In re Treadwell, 423 B.R. 309 (8th Cir. 2010). The 8th Circuit addressed the "creditor’s justifiable reliance" element of Section 523(a)(2) and noted that the Supreme Court has held that the standard to be applied to exceptions to discharge for actual fraud is "justifiable reliance," which is a lower standard than "reasonable reliance," and entails no duty to investigate.
However, it is true that the receipient of a fraudulent misrepresentation is not justified in relying upon its truth if the receipient knows that it is false or its falsity is obvious to the recipient. The Treadwell court found that the facts of the particular case did not involve obvious warning signs of falsity, and the bankruptcy court had found no evidence that an investigation would have unearthed proof of the fraud.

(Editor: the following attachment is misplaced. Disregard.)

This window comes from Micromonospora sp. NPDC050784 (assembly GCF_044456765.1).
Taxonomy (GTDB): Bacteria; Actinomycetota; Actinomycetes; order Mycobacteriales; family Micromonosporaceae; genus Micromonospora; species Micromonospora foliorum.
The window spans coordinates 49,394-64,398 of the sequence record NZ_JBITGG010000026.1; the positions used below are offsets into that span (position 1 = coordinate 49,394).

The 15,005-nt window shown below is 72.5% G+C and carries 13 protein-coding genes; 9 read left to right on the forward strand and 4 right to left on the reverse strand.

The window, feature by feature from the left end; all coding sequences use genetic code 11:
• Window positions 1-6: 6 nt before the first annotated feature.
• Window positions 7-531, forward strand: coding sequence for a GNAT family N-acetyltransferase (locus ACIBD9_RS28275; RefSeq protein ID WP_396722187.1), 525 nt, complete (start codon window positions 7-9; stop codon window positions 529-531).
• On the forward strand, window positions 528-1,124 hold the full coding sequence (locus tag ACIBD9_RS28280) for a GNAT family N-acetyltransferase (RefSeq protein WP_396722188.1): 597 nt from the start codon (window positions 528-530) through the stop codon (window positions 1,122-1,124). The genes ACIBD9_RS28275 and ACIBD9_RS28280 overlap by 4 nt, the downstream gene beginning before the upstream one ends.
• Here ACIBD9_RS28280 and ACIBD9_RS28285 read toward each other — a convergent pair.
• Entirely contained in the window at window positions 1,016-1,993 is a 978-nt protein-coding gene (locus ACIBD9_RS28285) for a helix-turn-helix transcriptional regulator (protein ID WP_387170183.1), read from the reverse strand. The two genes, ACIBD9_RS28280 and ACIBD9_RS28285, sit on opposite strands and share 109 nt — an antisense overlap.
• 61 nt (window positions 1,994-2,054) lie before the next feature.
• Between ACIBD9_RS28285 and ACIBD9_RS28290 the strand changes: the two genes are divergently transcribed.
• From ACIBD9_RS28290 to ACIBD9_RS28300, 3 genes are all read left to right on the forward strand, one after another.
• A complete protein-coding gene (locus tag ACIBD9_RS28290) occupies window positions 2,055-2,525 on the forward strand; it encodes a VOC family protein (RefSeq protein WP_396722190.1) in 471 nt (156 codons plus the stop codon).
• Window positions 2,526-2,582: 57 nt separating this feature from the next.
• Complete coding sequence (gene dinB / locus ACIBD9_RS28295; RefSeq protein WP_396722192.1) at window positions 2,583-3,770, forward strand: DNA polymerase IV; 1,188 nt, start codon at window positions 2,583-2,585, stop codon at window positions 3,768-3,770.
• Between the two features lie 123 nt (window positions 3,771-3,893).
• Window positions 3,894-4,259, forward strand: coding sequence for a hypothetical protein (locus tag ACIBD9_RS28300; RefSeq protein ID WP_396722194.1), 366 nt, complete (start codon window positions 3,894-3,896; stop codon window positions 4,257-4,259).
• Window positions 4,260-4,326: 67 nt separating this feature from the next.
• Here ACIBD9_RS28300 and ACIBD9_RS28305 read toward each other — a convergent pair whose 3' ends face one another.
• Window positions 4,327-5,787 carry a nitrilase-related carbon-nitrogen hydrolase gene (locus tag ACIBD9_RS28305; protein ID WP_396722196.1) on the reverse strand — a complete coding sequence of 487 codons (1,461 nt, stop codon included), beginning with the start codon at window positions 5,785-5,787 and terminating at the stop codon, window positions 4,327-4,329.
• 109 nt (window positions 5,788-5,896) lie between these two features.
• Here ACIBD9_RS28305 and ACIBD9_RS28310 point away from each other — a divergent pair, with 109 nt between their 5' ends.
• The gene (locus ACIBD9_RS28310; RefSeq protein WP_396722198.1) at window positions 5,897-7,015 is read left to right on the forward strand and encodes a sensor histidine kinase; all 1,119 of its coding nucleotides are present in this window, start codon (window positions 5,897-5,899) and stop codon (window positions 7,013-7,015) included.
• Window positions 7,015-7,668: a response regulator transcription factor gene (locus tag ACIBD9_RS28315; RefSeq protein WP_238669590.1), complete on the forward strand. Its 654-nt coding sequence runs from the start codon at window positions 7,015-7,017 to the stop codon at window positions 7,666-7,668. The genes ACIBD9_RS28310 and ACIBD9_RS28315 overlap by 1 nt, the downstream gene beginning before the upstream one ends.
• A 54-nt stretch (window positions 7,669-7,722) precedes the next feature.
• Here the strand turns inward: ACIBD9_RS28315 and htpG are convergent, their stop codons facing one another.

But, the court noted a "red flag" exception for extreme situations such as a one-eyed hourse or where a debtor tells the creditor he will not be able to repay his debt.
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Sunday, May 23, 2010
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